After years of restoration, deaths from opioid overdoses are rising throughout the pandemic

(WXYZ) – The state of Michigan celebrated in 2019. The number of deaths from opioid overdose had decreased by 13.2% compared to the previous year, which had also seen a decrease. But then the pandemic hit.

“Opioid-related overdoses have undoubtedly increased,” said Chad Brummett, anesthetist and pain doctor at the University of Michigan and co-director of the Opioid Prescribing Engagement Network (OPEN).

While data for 2020 are preliminary, deaths from opioid-related overdoses rose 20% in the first half of the year. They rose from 874 in January to June 2019 to 1,045 in the same period in 2020.

“I think it was disheartening to see the increase in overdoses after years of recovery,” said Brummett.

The rise in deaths is attributed to isolation, economic insecurity and disruptions in easy access to health care. The pandemic has harmed many aspects of normal life. And it also brought new challenges to the state’s response to an ongoing health opioid crisis.

“Removing those social supports, along with limited access to certain types of care, can be devastating,” said Gina Dahlem, Clinical Associate Professor at the University of Michigan’s School of Nursing.

In June 2020, the state created a portal to facilitate the distribution of naloxone, a drug that blocks the effects of opioids.

“This has enabled community organizations to order in bulk and make them available to their employees or attendees,” said Amy Dolinky, senior advisor for Michigan’s opioid strategy.

Since then, the state has distributed more than 100,000 kits. It has also partnered with Next Nalaxone to allow individuals to place orders.

“All of this is free to the community,” said Dolinky.

While naloxone has played a crucial role in reducing overdose deaths nationally, it had shortcomings at the height of the pandemic when many were alone and therefore consumed alone.

“If you use it alone it can be very dangerous,” said Dahlem. “Because there is nobody to help you.”

Lawyers and the state also recognize that while naloxone is an amazing resource, it should not be the only solution. Much of the work related to the state’s opioid crisis has also focused on early interventions such as reducing doctors’ reliance on opioid prescriptions.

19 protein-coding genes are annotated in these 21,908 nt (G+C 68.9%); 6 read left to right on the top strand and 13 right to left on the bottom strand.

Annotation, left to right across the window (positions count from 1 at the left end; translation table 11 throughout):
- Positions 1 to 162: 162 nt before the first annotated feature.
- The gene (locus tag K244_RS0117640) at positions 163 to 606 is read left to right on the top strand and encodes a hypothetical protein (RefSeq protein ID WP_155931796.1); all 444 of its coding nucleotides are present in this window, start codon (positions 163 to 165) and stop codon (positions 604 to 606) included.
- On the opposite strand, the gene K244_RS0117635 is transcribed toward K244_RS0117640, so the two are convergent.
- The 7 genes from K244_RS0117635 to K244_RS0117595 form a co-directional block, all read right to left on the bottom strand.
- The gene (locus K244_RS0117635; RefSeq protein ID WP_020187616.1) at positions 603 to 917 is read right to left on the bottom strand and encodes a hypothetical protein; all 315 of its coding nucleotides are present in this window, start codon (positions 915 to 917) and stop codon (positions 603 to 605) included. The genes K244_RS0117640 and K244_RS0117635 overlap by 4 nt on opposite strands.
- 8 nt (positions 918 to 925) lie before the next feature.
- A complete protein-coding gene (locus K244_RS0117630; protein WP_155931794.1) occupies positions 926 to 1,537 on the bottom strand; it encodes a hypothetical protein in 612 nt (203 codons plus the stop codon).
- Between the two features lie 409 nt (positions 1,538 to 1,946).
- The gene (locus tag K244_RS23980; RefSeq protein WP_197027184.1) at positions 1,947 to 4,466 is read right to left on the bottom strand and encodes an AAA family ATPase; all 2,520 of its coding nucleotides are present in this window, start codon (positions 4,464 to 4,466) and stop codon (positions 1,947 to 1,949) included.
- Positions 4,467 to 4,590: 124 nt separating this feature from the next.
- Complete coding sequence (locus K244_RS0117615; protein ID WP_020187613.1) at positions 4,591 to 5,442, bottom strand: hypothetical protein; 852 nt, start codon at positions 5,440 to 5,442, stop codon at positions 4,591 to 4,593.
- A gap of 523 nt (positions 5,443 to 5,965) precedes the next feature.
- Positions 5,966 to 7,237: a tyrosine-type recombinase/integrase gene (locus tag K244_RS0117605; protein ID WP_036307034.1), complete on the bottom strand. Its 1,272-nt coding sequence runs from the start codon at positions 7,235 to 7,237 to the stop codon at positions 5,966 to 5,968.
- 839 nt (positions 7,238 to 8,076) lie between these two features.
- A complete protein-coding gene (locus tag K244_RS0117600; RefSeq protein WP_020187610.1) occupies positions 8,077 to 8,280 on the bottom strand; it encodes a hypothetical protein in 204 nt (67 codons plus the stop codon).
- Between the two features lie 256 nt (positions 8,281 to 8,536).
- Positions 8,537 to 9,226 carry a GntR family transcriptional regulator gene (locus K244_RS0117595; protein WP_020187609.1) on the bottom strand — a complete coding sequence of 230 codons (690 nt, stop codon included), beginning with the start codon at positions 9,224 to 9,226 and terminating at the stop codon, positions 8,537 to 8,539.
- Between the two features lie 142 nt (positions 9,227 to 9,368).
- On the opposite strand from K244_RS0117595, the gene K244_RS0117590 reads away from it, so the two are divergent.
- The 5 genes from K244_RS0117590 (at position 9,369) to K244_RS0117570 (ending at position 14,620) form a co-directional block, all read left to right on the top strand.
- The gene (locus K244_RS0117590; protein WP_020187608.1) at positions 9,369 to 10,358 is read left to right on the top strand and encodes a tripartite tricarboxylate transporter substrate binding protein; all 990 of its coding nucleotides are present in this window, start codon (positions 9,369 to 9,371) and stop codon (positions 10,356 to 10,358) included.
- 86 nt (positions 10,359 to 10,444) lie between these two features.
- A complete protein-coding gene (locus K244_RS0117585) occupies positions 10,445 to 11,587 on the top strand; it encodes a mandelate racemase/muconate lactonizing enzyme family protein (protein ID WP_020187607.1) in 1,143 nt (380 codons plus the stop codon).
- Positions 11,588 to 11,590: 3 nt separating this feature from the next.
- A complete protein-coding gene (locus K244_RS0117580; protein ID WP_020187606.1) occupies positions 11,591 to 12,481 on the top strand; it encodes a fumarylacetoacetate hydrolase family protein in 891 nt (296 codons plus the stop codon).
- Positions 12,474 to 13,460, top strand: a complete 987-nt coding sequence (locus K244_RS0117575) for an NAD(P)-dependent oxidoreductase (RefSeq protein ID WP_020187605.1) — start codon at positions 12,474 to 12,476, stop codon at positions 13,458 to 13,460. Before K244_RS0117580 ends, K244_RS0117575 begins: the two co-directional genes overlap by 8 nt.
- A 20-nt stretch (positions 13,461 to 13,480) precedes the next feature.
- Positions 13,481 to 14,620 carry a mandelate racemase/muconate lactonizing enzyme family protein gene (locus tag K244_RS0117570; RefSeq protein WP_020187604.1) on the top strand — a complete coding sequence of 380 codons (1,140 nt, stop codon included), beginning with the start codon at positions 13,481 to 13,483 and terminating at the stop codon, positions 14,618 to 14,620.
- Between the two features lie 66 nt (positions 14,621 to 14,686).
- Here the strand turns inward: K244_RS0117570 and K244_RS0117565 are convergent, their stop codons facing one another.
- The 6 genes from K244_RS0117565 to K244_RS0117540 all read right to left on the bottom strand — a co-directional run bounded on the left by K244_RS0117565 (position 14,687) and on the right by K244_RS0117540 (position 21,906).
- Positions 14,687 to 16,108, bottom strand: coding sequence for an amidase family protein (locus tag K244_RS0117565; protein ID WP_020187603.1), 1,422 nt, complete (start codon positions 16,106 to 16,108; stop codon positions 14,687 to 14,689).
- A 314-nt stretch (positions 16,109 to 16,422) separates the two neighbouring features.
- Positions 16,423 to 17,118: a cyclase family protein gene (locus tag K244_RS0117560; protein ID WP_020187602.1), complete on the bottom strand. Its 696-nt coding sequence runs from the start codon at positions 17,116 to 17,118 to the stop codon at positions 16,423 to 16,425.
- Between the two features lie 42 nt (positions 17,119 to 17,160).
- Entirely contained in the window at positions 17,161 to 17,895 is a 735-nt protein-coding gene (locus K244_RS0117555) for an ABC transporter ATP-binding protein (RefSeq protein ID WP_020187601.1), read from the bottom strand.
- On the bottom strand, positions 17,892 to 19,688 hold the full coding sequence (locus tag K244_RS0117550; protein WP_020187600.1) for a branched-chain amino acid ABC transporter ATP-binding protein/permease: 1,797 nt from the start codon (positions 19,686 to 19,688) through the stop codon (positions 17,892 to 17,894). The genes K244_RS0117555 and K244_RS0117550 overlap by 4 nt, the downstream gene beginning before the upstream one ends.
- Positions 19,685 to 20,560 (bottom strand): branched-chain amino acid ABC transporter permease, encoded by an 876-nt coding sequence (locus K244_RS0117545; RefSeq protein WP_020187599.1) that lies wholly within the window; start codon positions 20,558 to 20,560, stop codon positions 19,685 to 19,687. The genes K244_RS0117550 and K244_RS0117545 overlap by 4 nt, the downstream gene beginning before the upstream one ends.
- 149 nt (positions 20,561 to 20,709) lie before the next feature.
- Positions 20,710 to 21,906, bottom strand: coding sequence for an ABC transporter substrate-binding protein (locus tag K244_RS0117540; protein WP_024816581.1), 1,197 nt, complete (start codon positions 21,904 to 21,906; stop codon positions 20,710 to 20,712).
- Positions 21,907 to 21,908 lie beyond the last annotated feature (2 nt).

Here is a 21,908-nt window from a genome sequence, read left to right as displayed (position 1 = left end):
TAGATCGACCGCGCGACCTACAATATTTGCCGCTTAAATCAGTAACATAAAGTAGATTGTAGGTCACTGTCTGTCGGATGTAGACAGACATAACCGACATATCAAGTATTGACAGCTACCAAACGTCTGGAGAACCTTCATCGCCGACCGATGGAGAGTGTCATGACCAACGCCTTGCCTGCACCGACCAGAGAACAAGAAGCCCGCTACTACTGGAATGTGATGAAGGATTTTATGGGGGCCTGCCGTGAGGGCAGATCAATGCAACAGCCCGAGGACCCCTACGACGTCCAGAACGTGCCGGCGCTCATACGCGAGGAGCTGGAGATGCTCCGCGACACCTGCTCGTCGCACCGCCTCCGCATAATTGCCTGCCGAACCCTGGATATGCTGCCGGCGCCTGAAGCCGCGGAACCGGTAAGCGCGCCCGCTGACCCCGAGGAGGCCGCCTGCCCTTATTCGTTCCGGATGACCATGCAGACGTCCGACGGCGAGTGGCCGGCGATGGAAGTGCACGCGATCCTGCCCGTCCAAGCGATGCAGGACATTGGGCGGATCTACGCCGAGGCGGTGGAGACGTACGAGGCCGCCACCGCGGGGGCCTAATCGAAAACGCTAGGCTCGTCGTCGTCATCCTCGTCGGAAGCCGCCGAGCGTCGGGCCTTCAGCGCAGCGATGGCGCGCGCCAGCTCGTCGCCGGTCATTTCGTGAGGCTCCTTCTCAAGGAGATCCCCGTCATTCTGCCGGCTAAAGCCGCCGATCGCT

In 2017, Michigan OPEN, an organization trying to minimize the opioid epidemic in the state, found that doctors were prescribing 50 to 75 percent more addictive pain relievers than necessary.

Brummett, the organization’s co-director, said there were fears that COVID – especially long-term COVID – could affect progress in changing these statistics.

“I know for sure that many of people with long-term COVID describe pain, fatigue and discomfort and headaches,” said Brummett.

This is especially important to the state and other proponents who highlight the racial differences that have overshadowed both the pandemic and the opioid crisis.

“Those who have experienced the greatest stress [with the opioid crisis]”It’s a similar population to those affected by the pandemic,” said Dahlem.

For example, while the death rate from opioid overdose among white residents fell by 16.9 percent in 2019, it rose by 0.7 percent among black residents.

The Michigan Department of Health and Human Services plans to launch a new website in the coming months that will allow you to track opioid and overdose in each community.

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